Vegetarian to Vegan – If you were to think about the vegetarians and vegans that you know, one thing would become quite clear. There are far more people who identify as vegetarian than vegan.
This isn’t just true of your own social circle, though.
It is estimated that around 7 percent of the American population is vegetarian. However, just 4 percent admit to being vegan.
Now, let’s face it, these facts aren’t all that surprising. In fact, there is a good chance that you have probably tried to go vegan a few times and then back peddled.
There is absolutely no shame in that. Going vegetarian to vegan can be a rather intense lifestyle change. So, if you’re not quite sure about how to make the transition, this decision can be pretty daunting.
Well, the good news is that you don’t have to go down this path blindly.
The guide below will help you explore this lifestyle at a pace that is more suited to you. This way, there’s no need for you to make a straight jump into veganism.
What Does It Mean to Be Vegan?
First things first, let’s take a look at what being vegan, at least from a food standpoint, actually means. To transition from vegetarian to vegan, you will need to eliminate all foods derived from animals.
- Red meat
The list doesn’t end here, though. It is important to keep in mind that a number of ingredients are derived from animals but aren’t always seen as such. Vegans, however, make it a point to avoid these substances as well.
- Lactic acid
- Vitamin D3
The above ingredients can be found in protein shakes, certain candies, commercial cereals, and even liquor.
Vegetarian to Vegan Step 1: Broaden Your Food Horizons
Most people view veganism as restricting yourself. This, though, is the wrong way to approach your new lifestyle.
Sure, there are foods you are going to have to give up. At the same time, there is so much out there to add to your diet and new lifestyle.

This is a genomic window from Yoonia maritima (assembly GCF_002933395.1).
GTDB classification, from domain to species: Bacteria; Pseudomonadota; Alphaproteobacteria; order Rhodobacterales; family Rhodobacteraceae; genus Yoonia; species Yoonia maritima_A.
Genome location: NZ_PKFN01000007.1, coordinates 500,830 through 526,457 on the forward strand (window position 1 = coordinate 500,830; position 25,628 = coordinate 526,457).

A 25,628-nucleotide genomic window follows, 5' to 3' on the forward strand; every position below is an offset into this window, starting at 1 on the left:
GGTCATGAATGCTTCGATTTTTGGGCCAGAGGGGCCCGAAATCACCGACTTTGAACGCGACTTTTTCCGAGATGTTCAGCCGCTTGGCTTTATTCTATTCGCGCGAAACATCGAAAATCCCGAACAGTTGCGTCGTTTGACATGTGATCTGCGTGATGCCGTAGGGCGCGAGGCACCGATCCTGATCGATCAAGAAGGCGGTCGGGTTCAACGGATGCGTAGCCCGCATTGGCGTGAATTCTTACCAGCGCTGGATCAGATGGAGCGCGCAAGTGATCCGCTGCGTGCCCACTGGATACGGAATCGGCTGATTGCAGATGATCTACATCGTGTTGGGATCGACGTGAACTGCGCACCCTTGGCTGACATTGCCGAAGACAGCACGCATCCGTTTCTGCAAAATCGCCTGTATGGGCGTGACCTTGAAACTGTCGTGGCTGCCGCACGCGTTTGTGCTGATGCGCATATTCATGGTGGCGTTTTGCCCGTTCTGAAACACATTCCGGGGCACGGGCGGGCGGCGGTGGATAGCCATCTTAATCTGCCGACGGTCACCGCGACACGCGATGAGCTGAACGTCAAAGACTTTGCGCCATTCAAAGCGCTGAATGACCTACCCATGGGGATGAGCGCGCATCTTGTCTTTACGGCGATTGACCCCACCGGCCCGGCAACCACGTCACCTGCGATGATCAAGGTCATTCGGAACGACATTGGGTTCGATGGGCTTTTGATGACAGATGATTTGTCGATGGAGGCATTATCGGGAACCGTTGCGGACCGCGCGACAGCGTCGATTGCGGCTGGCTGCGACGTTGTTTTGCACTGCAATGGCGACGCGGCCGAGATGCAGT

Thus, before you subtract food from your diet, start adding to it. Think about all the foods you will have to embrace once you transition from vegetarian to vegan.
This may be tofu, legumes, nuts, non-dairy milk, egg replacers, and more. Now, add these to your current diet.
By doing this, you will be able to see these foods in a more positive light. Instead of judging them as foods you are being forced to eat as substitutions, you can view them as foods that can add both taste and nutrition to your diet.
Step 2: Run Taste Tests
There are now more vegan foods than ever before. So, if you are looking for something to add to your coffee or cereal, you can choose from soy, almond, coconut, cashew, rice, oat milk, and more.
Want some cheese? Not a problem, there are vegan cheeses made from cashews, almonds, tofu, and aquafaba.
OK, the very thought of these foods is probably enough to make you change your mind about transitioning from vegetarian to vegan but hold on for a second.
First off, none of these foods are going to come close to the “real deal” so forget about trying to find a perfect match. Rather, try to find alternative foods that you are going to enjoy.
Sure, they will take some time to get used to. Still, as long as you run taste tests with an open mind, you will learn to come around. Just give these foods a chance.
Step 3: Pick One Food to Eliminate
Since you’re already a vegetarian, eggs and milk are probably one of the last foods left to eliminate. To make the transition a little easier, try to remove just eggs or milk to start with.
Remember, if you will be removing eggs, you will also need to cut out cakes, pastries, pancakes, waffles, batter fried, and breaded foods.
On the dairy side of things, you will have to cut out the above foods as well as butter, cheese, ice cream, puddings, sour cream, cream cheese, and more.
You will need to get into the habit of reading labels to make sure that you aren’t eating anything that contains these ingredients.
Once you have stopped missing your dairy or eggs, then you can move onto avoiding the other food as well. Remember, it isn’t a race so take as much time as you need to make the transition.